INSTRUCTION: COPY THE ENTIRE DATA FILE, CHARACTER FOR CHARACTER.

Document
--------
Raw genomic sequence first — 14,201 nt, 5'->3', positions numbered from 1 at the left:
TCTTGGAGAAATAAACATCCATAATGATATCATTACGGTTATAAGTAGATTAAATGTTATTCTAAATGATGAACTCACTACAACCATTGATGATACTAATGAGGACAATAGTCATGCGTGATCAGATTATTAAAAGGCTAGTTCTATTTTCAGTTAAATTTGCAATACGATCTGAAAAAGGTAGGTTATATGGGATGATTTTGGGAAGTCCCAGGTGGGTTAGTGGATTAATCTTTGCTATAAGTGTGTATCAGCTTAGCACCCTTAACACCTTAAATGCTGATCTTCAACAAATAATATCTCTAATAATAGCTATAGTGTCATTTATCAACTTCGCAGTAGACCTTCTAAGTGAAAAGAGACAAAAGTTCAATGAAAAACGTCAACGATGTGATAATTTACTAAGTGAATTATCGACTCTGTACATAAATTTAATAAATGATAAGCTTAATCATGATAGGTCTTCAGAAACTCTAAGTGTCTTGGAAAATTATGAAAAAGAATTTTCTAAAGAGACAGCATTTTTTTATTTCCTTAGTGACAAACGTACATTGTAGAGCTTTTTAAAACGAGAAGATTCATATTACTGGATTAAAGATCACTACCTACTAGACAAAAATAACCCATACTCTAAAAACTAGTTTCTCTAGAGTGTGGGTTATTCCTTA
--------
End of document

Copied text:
Raw genomic sequence first — 14,201 nt, 5'->3', positions numbered from 1 at the left:
TCTTGGAGAAATAAACATCCATAATGATATCATTACGGTTATAAGTAGATTAAATGTTATTCTAAATGATGAACTCACTACAACCATTGATGATACTAATGAGGACAATAGTCATGCGTGATCAGATTATTAAAAGGCTAGTTCTATTTTCAGTTAAATTTGCAATACGATCTGAAAAAGGTAGGTTATATGGGATGATTTTGGGAAGTCCCAGGTGGGTTAGTGGATTAATCTTTGCTATAAGTGTGTATCAGCTTAGCACCCTTAACACCTTAAATGCTGATCTTCAACAAATAATATCTCTAATAATAGCTATAGTGTCATTTATCAACTTCGCAGTAGACCTTCTAAGTGAAAAGAGACAAAAGTTCAATGAAAAACGTCAACGATGTGATAATTTACTAAGTGAATTATCGACTCTGTACATAAATTTAATAAATGATAAGCTTAATCATGATAGGTCTTCAGAAACTCTAAGTGTCTTGGAAAATTATGAAAAAGAATTTTCTAAAGAGACAGCATTTTTTTATTTCCTTAGTGACAAACGTACATTGTAGAGCTTTTTAAAACGAGAAGATTCATATTACTGGATTAAAGATCACTACCTACTAGACAAAAATAACCCATACTCTAAAAACTAGTTTCTCTAGAGTGTGGGTTATTCCTTA